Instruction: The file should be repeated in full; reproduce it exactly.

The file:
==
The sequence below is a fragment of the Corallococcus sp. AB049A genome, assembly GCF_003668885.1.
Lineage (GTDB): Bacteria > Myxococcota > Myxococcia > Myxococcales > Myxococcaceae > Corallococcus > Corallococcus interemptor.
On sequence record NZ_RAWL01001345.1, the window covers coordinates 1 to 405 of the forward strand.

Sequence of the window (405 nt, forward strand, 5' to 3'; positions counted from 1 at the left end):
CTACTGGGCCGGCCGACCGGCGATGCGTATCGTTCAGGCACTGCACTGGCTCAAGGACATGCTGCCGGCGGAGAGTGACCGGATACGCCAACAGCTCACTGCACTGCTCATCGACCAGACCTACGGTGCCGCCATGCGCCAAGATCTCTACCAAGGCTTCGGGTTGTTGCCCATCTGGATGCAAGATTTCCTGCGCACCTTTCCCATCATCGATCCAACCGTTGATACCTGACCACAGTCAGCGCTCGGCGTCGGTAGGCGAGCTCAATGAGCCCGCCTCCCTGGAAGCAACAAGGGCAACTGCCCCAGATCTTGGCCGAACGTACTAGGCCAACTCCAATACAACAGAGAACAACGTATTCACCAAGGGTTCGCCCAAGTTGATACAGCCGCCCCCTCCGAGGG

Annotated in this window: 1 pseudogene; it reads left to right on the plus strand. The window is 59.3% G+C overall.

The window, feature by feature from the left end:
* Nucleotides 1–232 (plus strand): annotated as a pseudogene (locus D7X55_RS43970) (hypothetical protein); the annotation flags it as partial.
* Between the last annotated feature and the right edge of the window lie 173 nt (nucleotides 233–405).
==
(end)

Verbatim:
The sequence below is a fragment of the Corallococcus sp. AB049A genome, assembly GCF_003668885.1.
Lineage (GTDB): Bacteria > Myxococcota > Myxococcia > Myxococcales > Myxococcaceae > Corallococcus > Corallococcus interemptor.
On sequence record NZ_RAWL01001345.1, the window covers coordinates 1 to 405 of the forward strand.

Sequence of the window (405 nt, forward strand, 5' to 3'; positions counted from 1 at the left end):
CTACTGGGCCGGCCGACCGGCGATGCGTATCGTTCAGGCACTGCACTGGCTCAAGGACATGCTGCCGGCGGAGAGTGACCGGATACGCCAACAGCTCACTGCACTGCTCATCGACCAGACCTACGGTGCCGCCATGCGCCAAGATCTCTACCAAGGCTTCGGGTTGTTGCCCATCTGGATGCAAGATTTCCTGCGCACCTTTCCCATCATCGATCCAACCGTTGATACCTGACCACAGTCAGCGCTCGGCGTCGGTAGGCGAGCTCAATGAGCCCGCCTCCCTGGAAGCAACAAGGGCAACTGCCCCAGATCTTGGCCGAACGTACTAGGCCAACTCCAATACAACAGAGAACAACGTATTCACCAAGGGTTCGCCCAAGTTGATACAGCCGCCCCCTCCGAGGG

Annotated in this window: 1 pseudogene; it reads left to right on the plus strand. The window is 59.3% G+C overall.

The window, feature by feature from the left end:
* Nucleotides 1–232 (plus strand): annotated as a pseudogene (locus D7X55_RS43970) (hypothetical protein); the annotation flags it as partial.
* Between the last annotated feature and the right edge of the window lie 173 nt (nucleotides 233–405).